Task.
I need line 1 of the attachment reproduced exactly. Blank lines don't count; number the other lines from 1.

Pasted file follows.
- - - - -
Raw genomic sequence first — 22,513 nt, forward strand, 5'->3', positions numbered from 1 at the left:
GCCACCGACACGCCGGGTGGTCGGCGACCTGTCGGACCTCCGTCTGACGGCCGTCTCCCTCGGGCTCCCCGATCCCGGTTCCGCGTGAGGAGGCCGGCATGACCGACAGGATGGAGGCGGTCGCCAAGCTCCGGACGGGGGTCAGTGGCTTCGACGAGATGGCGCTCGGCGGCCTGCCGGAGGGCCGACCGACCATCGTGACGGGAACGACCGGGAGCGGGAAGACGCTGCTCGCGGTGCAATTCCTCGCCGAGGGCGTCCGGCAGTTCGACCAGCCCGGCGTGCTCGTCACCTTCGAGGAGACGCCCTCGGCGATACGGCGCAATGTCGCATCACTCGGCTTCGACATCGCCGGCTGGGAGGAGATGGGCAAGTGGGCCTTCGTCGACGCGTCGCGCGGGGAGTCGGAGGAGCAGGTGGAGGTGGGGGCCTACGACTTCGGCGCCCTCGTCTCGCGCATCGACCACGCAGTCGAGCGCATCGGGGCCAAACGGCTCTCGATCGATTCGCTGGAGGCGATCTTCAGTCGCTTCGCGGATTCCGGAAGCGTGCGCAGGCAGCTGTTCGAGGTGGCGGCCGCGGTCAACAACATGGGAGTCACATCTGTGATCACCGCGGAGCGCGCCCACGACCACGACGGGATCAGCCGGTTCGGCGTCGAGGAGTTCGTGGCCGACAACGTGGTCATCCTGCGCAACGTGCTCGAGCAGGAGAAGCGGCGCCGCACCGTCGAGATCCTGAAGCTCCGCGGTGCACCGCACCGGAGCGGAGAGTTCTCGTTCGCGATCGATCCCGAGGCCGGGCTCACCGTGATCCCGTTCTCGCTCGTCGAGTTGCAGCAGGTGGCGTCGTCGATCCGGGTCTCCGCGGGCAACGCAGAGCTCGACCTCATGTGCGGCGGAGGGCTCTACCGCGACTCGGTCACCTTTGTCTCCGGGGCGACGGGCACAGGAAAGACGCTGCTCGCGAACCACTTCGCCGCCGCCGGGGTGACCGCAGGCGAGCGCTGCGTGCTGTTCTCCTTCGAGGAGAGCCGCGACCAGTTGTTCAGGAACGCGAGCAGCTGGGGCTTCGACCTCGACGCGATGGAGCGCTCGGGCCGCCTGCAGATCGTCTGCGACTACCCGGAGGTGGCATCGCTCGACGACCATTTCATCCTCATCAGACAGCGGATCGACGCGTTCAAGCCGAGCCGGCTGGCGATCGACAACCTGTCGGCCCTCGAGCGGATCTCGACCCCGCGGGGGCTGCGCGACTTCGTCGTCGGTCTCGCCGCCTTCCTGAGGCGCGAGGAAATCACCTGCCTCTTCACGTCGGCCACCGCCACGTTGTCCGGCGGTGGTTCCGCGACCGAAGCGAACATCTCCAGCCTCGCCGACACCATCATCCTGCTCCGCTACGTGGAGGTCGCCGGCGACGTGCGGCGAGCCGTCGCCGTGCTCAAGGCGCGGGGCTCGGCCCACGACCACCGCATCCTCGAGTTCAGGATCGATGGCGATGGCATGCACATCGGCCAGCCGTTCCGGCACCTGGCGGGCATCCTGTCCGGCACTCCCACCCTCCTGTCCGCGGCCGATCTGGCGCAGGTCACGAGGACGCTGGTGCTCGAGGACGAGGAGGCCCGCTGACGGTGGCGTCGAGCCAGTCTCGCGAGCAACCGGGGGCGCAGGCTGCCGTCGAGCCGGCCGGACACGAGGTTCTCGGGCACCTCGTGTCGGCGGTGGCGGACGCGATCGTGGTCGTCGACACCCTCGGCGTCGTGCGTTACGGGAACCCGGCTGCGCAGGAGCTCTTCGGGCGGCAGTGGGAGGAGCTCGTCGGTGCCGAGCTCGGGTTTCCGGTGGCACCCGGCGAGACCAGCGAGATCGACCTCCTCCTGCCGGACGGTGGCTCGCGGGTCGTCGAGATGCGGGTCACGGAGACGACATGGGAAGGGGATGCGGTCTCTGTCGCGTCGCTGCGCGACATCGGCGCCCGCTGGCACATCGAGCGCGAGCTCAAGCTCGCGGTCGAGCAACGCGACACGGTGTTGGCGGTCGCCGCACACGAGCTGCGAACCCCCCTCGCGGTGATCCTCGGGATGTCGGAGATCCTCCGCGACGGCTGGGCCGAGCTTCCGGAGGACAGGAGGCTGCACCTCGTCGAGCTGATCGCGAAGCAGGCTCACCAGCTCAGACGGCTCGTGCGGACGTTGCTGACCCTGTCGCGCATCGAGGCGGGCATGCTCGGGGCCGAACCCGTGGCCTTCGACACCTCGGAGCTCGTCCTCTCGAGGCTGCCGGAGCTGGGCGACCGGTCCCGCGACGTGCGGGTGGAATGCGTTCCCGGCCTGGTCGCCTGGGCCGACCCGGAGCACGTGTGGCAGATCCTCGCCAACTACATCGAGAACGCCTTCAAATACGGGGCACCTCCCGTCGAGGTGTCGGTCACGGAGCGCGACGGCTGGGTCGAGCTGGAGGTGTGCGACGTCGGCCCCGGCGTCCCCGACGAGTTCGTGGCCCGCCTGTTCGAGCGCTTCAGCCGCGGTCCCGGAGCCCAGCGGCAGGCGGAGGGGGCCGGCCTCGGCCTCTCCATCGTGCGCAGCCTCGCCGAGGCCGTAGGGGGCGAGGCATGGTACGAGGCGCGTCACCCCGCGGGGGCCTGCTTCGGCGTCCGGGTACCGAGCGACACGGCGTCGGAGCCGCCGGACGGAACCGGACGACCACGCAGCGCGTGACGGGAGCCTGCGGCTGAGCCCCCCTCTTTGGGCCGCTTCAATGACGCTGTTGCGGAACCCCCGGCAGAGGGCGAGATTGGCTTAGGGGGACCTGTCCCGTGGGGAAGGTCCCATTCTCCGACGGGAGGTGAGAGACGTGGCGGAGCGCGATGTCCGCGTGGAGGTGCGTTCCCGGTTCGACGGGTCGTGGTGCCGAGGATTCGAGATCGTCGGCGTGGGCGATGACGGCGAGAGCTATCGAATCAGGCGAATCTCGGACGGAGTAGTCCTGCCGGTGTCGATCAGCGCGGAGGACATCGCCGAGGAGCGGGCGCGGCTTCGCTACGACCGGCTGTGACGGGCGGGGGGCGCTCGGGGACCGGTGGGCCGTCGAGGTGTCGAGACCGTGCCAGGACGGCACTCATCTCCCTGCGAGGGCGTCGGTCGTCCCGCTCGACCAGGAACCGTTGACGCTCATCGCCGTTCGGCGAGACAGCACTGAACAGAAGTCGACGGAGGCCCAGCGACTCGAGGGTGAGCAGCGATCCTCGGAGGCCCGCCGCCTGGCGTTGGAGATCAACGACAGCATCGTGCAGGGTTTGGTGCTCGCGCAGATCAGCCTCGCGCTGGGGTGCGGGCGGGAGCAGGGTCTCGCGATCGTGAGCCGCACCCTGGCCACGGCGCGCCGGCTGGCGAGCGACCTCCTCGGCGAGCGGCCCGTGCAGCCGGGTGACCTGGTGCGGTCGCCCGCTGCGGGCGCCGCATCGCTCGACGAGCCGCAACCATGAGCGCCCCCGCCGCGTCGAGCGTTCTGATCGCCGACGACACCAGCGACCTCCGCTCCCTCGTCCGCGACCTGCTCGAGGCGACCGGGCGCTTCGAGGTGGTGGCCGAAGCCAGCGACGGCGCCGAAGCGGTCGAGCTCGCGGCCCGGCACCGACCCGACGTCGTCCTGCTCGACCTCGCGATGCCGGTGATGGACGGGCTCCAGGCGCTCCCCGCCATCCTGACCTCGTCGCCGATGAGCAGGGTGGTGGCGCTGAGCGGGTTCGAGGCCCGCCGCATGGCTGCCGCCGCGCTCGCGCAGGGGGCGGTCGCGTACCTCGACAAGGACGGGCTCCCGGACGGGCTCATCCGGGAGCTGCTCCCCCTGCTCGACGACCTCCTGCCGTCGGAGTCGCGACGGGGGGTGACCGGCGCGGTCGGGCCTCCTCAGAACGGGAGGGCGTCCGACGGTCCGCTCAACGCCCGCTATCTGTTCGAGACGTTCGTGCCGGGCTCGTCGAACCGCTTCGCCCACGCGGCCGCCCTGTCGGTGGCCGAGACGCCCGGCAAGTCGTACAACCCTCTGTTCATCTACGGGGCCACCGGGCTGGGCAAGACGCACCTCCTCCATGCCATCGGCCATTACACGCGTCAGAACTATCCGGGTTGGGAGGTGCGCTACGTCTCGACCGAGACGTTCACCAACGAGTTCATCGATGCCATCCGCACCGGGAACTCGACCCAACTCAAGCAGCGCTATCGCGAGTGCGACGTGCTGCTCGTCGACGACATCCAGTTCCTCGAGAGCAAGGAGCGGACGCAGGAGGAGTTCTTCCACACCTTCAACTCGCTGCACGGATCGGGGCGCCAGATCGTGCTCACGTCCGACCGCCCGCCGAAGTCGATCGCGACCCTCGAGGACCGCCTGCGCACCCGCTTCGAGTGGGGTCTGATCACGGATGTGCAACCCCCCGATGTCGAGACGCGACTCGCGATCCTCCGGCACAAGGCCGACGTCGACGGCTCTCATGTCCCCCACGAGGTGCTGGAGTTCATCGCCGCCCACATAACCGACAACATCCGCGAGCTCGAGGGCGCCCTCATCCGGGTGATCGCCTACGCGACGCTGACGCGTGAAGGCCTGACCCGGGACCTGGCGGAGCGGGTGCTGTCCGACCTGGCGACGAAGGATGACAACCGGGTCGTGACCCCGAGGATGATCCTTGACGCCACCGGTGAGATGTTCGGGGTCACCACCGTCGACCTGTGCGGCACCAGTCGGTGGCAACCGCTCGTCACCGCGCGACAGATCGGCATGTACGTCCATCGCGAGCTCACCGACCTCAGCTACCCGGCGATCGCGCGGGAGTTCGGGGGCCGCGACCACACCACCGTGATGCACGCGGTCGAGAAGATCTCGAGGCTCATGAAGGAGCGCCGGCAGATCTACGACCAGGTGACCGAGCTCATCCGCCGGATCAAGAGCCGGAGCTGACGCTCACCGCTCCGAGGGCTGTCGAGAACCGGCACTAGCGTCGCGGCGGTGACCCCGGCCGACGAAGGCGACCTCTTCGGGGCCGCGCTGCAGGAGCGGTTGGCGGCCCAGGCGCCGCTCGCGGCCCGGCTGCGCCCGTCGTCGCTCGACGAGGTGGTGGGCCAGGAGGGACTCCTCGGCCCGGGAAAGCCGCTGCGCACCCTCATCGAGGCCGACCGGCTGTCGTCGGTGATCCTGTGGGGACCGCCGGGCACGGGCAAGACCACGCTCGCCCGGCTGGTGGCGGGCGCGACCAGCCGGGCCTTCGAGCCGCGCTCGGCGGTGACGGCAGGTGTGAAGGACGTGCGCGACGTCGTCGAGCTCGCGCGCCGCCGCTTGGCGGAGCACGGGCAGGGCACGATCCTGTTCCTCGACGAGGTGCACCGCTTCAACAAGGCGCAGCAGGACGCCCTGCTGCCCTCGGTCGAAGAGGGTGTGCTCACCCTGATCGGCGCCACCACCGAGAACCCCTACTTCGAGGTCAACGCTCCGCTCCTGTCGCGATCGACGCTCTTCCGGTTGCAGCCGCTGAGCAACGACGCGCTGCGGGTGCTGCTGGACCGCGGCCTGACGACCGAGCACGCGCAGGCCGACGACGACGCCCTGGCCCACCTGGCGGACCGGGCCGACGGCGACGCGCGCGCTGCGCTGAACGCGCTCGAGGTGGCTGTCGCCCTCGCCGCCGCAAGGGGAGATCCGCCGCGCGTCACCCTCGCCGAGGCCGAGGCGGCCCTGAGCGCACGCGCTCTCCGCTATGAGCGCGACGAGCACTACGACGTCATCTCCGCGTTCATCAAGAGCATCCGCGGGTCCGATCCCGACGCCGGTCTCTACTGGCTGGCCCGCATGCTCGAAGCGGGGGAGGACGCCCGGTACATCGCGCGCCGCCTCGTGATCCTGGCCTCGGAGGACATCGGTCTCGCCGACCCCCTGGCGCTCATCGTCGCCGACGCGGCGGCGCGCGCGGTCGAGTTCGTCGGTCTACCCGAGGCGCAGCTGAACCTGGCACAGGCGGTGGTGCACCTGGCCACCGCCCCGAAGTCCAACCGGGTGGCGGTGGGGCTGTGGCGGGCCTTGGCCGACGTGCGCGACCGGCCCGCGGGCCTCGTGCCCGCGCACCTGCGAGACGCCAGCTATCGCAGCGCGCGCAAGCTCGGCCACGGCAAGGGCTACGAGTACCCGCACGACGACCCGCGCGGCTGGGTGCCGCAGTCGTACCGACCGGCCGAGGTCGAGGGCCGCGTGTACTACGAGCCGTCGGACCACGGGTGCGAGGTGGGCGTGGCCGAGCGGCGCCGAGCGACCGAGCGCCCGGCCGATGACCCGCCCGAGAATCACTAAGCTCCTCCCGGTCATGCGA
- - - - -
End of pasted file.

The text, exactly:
Raw genomic sequence first — 22,513 nt, forward strand, 5'->3', positions numbered from 1 at the left: